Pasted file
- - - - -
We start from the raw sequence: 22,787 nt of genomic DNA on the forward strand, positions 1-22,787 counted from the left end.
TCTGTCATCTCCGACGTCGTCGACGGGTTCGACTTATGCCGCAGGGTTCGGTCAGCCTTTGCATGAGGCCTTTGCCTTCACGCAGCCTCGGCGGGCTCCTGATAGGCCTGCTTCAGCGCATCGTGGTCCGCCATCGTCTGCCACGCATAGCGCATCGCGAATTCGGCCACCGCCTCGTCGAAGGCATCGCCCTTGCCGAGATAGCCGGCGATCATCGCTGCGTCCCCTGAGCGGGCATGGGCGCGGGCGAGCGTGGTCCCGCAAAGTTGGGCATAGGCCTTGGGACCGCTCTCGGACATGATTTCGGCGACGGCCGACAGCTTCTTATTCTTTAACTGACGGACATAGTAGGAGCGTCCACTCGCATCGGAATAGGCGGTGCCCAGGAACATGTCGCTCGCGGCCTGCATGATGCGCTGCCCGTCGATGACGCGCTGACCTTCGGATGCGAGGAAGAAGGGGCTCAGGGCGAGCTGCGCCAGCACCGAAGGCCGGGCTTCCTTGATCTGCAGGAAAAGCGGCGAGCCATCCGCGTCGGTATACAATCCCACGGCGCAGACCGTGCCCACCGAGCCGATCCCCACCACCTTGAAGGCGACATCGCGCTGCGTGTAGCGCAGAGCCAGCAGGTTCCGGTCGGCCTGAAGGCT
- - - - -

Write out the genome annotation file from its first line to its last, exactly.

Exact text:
We start from the raw sequence: 22,787 nt of genomic DNA on the forward strand, positions 1-22,787 counted from the left end.
TCTGTCATCTCCGACGTCGTCGACGGGTTCGACTTATGCCGCAGGGTTCGGTCAGCCTTTGCATGAGGCCTTTGCCTTCACGCAGCCTCGGCGGGCTCCTGATAGGCCTGCTTCAGCGCATCGTGGTCCGCCATCGTCTGCCACGCATAGCGCATCGCGAATTCGGCCACCGCCTCGTCGAAGGCATCGCCCTTGCCGAGATAGCCGGCGATCATCGCTGCGTCCCCTGAGCGGGCATGGGCGCGGGCGAGCGTGGTCCCGCAAAGTTGGGCATAGGCCTTGGGACCGCTCTCGGACATGATTTCGGCGACGGCCGACAGCTTCTTATTCTTTAACTGACGGACATAGTAGGAGCGTCCACTCGCATCGGAATAGGCGGTGCCCAGGAACATGTCGCTCGCGGCCTGCATGATGCGCTGCCCGTCGATGACGCGCTGACCTTCGGATGCGAGGAAGAAGGGGCTCAGGGCGAGCTGCGCCAGCACCGAAGGCCGGGCTTCCTTGATCTGCAGGAAAAGCGGCGAGCCATCCGCGTCGGTATACAATCCCACGGCGCAGACCGTGCCCACCGAGCCGATCCCCACCACCTTGAAGGCGACATCGCGCTGCGTGTAGCGCAGAGCCAGCAGGTTCCGGTCGGCCTGAAGGCT